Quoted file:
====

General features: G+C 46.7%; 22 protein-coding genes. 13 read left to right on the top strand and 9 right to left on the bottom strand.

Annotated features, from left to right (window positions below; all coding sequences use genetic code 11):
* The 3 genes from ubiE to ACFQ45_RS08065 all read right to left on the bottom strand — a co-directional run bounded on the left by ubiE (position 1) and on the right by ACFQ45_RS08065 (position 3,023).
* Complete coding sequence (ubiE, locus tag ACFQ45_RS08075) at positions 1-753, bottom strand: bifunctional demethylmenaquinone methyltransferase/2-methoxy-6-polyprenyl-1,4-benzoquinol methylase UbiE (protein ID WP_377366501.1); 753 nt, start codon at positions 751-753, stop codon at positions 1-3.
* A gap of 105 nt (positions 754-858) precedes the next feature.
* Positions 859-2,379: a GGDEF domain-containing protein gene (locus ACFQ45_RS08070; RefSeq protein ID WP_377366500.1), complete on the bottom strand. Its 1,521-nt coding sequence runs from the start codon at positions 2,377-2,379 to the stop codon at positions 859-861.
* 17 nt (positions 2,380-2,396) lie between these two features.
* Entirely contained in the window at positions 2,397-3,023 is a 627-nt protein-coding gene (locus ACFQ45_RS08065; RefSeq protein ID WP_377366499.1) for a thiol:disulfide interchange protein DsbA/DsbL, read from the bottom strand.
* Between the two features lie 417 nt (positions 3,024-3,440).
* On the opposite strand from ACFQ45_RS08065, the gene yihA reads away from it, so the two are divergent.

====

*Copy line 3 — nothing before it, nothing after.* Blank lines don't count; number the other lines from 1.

* The 3 genes from ubiE to ACFQ45_RS08065 all read right to left on the bottom strand — a co-directional run bounded on the left by ubiE (position 1) and on the right by ACFQ45_RS08065 (position 3,023).